I had to take a dose of my own medicine recently.
I tell my coaching clients that critical feedback is a gift, an opportunity for growth, insight into a potential blindspot.
Yeah, whatever. It also feels like a kick to the stomach.
I recently gave a talk on confidence and “impostor syndrome,” topics that come up frequently in my coaching practice. As part of the presentation, I told personal stories to illustrate what impostor syndrome looks like and how to self-coach for confidence.
Afterward, as I was quietly nursing a vulnerability hangover, as Brene Brown says, I received an email from one the participants. She wrote to tell me that she had counted the number of times I said “um” while I was presenting.
I had presented and answered questions for an hour, so I must have um-ed about once a minute. She suggested I go to Toastmasters.
The criticism hurt. Like a kick to the stomach.
“That’s pretty rude,” my 12-year-old daughter said, after reading the email.
I agreed, but it was valid feedback. Empirical, even. I was saying “um” involuntarily, and it was detracting from what the emailer said was a powerful message.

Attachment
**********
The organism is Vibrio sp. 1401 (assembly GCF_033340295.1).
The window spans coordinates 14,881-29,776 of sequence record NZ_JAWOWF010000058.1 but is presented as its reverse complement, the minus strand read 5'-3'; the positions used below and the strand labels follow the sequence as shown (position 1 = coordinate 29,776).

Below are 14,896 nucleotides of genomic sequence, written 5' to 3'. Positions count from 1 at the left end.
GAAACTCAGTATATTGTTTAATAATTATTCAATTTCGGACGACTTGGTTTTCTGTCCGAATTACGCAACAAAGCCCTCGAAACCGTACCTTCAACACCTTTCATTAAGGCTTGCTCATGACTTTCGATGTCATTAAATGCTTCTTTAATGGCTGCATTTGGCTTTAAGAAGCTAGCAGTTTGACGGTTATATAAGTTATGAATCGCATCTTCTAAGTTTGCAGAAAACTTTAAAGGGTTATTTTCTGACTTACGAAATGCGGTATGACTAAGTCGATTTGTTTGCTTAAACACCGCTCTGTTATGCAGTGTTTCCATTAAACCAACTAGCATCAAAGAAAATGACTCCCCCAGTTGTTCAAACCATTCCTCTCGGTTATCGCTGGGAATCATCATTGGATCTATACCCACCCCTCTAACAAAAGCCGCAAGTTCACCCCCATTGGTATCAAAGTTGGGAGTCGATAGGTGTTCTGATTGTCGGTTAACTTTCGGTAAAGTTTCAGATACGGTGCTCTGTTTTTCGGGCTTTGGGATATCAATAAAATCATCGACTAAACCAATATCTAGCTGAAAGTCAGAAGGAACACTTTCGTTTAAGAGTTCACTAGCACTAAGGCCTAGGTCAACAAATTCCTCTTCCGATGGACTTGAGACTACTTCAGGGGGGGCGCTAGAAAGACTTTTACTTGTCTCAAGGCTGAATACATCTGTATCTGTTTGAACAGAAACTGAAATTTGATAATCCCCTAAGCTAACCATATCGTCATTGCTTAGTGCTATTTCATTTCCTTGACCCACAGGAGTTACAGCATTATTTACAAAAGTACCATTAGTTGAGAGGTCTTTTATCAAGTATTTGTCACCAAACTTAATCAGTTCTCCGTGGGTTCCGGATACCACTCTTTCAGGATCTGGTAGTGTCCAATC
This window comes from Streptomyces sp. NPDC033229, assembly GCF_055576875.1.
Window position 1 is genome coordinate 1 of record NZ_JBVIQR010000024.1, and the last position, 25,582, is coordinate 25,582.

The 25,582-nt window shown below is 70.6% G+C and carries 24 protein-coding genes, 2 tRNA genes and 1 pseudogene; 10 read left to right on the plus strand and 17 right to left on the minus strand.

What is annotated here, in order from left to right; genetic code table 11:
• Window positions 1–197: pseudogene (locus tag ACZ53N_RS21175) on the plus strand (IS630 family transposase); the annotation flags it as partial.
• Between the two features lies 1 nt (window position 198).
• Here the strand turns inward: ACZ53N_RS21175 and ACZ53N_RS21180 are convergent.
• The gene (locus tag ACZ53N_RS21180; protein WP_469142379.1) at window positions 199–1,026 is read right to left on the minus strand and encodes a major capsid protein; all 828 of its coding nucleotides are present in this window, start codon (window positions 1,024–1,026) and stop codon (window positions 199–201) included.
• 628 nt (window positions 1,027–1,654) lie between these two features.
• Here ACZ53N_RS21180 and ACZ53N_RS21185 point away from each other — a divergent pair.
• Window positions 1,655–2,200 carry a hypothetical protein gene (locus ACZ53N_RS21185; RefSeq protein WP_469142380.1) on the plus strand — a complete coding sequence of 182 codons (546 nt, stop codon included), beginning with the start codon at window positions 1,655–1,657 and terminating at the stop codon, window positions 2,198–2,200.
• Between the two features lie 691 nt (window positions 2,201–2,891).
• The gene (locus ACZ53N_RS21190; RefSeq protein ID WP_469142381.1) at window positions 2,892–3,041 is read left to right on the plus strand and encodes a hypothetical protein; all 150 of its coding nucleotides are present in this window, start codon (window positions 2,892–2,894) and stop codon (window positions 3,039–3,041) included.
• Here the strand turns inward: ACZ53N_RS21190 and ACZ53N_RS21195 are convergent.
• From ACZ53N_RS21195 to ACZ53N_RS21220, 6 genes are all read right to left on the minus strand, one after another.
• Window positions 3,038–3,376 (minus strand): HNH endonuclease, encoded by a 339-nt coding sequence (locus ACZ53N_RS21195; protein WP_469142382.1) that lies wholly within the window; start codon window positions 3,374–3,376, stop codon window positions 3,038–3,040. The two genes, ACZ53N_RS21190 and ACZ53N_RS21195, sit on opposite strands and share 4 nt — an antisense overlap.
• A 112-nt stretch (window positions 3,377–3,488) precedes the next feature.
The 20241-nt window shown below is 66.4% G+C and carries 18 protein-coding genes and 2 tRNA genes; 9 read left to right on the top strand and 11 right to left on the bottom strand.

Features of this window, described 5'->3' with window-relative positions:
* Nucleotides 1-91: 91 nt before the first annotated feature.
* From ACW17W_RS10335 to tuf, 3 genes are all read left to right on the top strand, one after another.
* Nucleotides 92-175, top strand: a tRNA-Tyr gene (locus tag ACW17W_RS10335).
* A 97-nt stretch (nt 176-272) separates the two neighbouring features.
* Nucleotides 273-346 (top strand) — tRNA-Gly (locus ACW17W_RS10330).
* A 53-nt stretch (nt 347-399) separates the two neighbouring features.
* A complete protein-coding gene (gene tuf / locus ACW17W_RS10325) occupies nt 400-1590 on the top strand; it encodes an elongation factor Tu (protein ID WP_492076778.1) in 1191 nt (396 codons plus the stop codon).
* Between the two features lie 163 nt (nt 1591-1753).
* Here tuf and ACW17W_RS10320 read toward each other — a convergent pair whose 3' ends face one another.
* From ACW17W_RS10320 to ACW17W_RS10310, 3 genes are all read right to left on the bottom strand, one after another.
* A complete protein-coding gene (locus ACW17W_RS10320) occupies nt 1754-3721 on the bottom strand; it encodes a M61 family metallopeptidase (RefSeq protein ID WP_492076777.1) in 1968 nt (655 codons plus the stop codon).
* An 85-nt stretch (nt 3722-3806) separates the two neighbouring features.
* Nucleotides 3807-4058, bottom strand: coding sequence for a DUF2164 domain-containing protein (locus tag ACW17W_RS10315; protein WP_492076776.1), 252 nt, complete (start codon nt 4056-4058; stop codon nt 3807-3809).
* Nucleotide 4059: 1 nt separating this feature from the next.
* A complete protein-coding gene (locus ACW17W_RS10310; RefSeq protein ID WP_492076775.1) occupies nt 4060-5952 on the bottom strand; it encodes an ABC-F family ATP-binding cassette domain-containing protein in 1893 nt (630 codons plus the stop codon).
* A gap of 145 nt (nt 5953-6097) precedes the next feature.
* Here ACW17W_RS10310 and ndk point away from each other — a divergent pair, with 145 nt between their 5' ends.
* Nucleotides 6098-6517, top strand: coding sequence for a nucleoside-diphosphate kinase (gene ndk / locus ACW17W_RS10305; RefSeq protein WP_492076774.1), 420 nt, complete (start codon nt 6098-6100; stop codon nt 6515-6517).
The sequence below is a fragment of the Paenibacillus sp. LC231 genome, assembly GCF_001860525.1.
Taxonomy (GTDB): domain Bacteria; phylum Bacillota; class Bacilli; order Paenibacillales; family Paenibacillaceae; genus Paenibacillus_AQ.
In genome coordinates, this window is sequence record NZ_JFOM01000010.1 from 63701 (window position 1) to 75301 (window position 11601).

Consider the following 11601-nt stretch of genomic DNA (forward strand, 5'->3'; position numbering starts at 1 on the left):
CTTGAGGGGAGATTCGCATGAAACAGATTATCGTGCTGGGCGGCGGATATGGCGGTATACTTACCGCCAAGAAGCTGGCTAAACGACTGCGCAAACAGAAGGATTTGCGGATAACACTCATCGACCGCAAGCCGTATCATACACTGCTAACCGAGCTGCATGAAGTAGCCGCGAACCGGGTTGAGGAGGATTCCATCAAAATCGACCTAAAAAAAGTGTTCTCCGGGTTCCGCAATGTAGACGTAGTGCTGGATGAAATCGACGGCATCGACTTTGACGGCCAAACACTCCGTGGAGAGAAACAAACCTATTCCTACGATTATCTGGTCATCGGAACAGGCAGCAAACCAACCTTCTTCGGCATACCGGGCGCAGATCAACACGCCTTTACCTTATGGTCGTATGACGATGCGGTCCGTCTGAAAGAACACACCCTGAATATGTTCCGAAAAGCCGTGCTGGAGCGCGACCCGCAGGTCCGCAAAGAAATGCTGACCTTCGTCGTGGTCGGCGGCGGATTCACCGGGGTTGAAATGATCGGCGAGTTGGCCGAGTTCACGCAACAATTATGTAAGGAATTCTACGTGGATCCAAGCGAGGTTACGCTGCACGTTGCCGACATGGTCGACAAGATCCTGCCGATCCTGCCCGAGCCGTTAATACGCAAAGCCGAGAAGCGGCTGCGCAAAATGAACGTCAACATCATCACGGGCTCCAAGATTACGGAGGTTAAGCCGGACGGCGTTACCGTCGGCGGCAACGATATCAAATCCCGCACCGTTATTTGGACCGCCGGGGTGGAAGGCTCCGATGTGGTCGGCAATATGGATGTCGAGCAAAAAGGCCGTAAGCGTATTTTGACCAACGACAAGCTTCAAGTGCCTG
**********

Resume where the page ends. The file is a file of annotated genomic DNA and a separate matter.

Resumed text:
And yet, my initial reaction was defensiveness and anger, not the gratitude and self-reflection I so sagely coach my clients toward.
I wanted to lash out. I drafted pointed and arch responses in my head. Maybe something about managing her pet peeves?
Fortunately, I didn’t send them.
“Maybe I can’t take criticism,” I said to myself. “Maybe I can’t walk my talk.”
I did research on “ums.” According to Noah Zandan, the CEO of Quantified Communications, the optimum frequency of filler words like “um” in a conversational presentation is, um, about one per minute. (Interestingly, the average speaker uses a filler word every 12 seconds.)
Over the course of a couple of days, my anger receded. I became aware of a new emotion: empathy.
This emailer is very young. She is enthusiastic about what she knows about public speaking and wanted to let me know what she knew.
I can empathize with that. I’ve been young, too. With experience, she’ll learn how to give critical feedback effectively (hint: ask for permission first) and kindly.
I looked up a nearby Toastmaster club — of course it would be helpful to my speaking career. Even better, it might be fun.
First published in The Seattle Times. Read my archive of Seattle Times Explore columns.